Patron Saint of Catholic Artists
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He never handled a brush without fervent prayer and he wept when he painted a Crucifixion
The artist and Dominican friar posthumously called Fra Angelico was known for most of his life as Fra Giovanni, the name he chose when he joined the convent of San Domenico in Fiesole. Not long after his death in 1455, he was praised as "the Angelic Painter," elevating him to the status of the great Dominican theologian Thomas Aquinas, called the "Angelic Doctor."
His life and work have been celebrated for centuries, yet only recently has Fra Angelico's fundamental importance in the development of European painting been fully appreciated.
… Fra Angelico pioneered many of the stylistic trends that distinguish the early Renaissance, including the rational treatment of pictorial space and the volumetric modeling of forms with light and shadow. At every stage of his career, in fact, Fra Angelico remained at the forefront of artistic innovation in Florence.
From various accounts of Fra Angelico’s life, it is possible to gain some sense of why he was deserving of canonization. He led the devout and ascetic life of a Dominican friar, and never rose above that rank; he followed the dictates of the order in caring for the poor; he was always good-humored. All of his many paintings were of divine subjects, and it seems that he never altered or retouched them, perhaps from a religious conviction that, because his paintings were divinely inspired, they should retain their original form. He was wont to say that he who illustrates the acts of Christ should be with Christ. It is averred that he never handled a brush without fervent prayer and he wept when he painted a Crucifixion.2
Guido di Pietro was born circa 1395 and became a Dominican friar in 1417, taking the name Fra Giovanni da Fiesole. He earned the nicknames il Beato Angelico, “Blessed Angelic One,” and his common English name: Fra Angelico, which means “Angelic Brother.”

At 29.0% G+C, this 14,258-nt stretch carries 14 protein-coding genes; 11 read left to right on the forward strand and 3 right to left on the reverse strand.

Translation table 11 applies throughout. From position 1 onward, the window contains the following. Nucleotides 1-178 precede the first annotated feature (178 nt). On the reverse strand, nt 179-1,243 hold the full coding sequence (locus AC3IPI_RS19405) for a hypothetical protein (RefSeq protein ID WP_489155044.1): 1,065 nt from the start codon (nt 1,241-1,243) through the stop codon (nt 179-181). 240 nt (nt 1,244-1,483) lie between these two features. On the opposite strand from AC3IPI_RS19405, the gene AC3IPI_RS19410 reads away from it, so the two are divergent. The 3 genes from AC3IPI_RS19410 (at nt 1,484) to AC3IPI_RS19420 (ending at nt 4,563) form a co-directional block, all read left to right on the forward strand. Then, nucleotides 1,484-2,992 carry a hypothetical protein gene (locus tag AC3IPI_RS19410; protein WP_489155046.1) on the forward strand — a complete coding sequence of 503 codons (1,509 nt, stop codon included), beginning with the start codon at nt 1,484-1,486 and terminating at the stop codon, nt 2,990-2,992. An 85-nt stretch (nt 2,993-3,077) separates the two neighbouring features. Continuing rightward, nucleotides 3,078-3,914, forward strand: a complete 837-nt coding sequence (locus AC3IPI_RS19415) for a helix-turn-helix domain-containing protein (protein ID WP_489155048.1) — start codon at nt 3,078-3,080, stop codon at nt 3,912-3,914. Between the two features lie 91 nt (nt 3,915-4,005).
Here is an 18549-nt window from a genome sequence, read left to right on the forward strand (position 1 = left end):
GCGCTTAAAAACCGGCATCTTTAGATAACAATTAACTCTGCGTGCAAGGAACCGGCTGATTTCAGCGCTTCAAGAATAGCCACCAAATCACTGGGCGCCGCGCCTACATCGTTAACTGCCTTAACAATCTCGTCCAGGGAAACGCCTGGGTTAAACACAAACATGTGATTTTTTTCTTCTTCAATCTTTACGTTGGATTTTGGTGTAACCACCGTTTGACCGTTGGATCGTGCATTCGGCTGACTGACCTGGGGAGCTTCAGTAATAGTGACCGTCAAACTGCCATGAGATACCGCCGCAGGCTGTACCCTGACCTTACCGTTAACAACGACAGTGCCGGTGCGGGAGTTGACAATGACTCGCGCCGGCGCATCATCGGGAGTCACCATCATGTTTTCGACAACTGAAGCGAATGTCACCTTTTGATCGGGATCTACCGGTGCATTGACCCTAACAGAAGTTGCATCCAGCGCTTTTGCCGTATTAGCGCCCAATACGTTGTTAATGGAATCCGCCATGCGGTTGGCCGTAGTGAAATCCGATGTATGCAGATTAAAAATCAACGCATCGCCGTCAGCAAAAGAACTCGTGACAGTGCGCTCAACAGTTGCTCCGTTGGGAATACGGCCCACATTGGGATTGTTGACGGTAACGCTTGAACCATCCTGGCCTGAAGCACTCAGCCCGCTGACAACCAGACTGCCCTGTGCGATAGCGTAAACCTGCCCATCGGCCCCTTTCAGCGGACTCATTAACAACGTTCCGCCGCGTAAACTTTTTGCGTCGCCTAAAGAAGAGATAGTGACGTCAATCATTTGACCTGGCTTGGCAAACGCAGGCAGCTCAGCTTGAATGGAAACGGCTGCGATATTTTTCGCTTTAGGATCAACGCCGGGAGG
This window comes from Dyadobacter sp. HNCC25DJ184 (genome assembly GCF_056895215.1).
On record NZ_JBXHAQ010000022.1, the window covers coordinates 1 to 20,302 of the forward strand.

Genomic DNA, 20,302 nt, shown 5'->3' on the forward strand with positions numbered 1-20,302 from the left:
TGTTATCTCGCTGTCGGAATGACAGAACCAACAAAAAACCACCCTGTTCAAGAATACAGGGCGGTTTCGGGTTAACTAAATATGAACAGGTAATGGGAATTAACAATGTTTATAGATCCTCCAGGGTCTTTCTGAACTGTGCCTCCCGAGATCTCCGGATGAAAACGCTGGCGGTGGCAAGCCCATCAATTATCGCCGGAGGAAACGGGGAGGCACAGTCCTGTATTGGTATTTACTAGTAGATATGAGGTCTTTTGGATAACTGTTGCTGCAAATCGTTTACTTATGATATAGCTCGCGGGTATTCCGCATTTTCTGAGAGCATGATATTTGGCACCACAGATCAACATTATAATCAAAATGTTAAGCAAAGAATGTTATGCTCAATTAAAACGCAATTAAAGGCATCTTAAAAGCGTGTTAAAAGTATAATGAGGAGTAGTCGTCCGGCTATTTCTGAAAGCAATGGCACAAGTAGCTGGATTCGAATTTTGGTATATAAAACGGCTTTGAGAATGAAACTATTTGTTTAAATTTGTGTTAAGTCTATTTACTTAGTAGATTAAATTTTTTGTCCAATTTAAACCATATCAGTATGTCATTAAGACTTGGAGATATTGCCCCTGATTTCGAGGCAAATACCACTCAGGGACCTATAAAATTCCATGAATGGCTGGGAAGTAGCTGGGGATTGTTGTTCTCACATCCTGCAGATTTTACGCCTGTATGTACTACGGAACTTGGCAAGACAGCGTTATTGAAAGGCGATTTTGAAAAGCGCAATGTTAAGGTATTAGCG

Even before he became a friar, Fra Angelico was a talented painter; after he entered the religious order, he traveled to and from Rome painting altarpieces and frescoes in papal chapels and his own respective friaries.
His range of audiences can be detected in the different colors used. The frescoes in the convent of Fiesole encourage meditation in simple colors, while the papal paintings tend toward brilliance and gold. Throughout his works, however, one finds a theme of humility and piety. His paintings consistently depict sincerity and gentleness.
Giorgio Vasari, famous for his biographies of Renaissance artists, declares, “In their bearing and expression, the saints painted by Fra Angelico come nearer to the truth than the figures done by any other artist.”
He died in Rome in 1455. He was beatified by Pope John Paul II on October 3, 1982, and declared patron of Catholic artists in 1984.1
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